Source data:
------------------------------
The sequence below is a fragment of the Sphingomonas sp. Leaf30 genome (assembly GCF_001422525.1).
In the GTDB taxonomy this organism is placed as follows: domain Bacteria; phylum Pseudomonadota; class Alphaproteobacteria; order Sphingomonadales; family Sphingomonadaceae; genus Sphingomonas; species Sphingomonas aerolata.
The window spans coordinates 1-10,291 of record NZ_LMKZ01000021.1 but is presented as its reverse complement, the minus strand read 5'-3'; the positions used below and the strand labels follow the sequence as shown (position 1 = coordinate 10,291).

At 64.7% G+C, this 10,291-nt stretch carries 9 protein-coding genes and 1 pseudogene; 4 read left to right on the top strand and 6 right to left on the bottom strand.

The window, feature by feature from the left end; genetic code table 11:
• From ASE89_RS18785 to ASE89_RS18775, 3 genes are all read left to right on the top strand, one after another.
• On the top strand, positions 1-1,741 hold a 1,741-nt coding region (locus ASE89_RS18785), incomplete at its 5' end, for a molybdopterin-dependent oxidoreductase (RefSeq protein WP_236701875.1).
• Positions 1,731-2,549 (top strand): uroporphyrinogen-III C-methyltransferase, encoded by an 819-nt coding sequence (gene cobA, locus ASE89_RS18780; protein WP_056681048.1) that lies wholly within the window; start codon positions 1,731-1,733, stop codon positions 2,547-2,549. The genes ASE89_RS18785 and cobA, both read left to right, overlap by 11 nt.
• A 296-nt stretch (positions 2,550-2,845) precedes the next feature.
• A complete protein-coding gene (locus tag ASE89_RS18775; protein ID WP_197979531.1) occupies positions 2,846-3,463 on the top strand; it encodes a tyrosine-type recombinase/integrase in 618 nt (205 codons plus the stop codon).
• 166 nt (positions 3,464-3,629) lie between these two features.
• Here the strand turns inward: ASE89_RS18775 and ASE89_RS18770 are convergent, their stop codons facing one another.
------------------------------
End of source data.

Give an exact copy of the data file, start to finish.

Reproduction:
The sequence below is a fragment of the Sphingomonas sp. Leaf30 genome (assembly GCF_001422525.1).
In the GTDB taxonomy this organism is placed as follows: domain Bacteria; phylum Pseudomonadota; class Alphaproteobacteria; order Sphingomonadales; family Sphingomonadaceae; genus Sphingomonas; species Sphingomonas aerolata.
The window spans coordinates 1-10,291 of record NZ_LMKZ01000021.1 but is presented as its reverse complement, the minus strand read 5'-3'; the positions used below and the strand labels follow the sequence as shown (position 1 = coordinate 10,291).

At 64.7% G+C, this 10,291-nt stretch carries 9 protein-coding genes and 1 pseudogene; 4 read left to right on the top strand and 6 right to left on the bottom strand.

The window, feature by feature from the left end; genetic code table 11:
• From ASE89_RS18785 to ASE89_RS18775, 3 genes are all read left to right on the top strand, one after another.
• On the top strand, positions 1-1,741 hold a 1,741-nt coding region (locus ASE89_RS18785), incomplete at its 5' end, for a molybdopterin-dependent oxidoreductase (RefSeq protein WP_236701875.1).
• Positions 1,731-2,549 (top strand): uroporphyrinogen-III C-methyltransferase, encoded by an 819-nt coding sequence (gene cobA, locus ASE89_RS18780; protein WP_056681048.1) that lies wholly within the window; start codon positions 1,731-1,733, stop codon positions 2,547-2,549. The genes ASE89_RS18785 and cobA, both read left to right, overlap by 11 nt.
• A 296-nt stretch (positions 2,550-2,845) precedes the next feature.
• A complete protein-coding gene (locus tag ASE89_RS18775; protein ID WP_197979531.1) occupies positions 2,846-3,463 on the top strand; it encodes a tyrosine-type recombinase/integrase in 618 nt (205 codons plus the stop codon).
• 166 nt (positions 3,464-3,629) lie between these two features.
• Here the strand turns inward: ASE89_RS18775 and ASE89_RS18770 are convergent, their stop codons facing one another.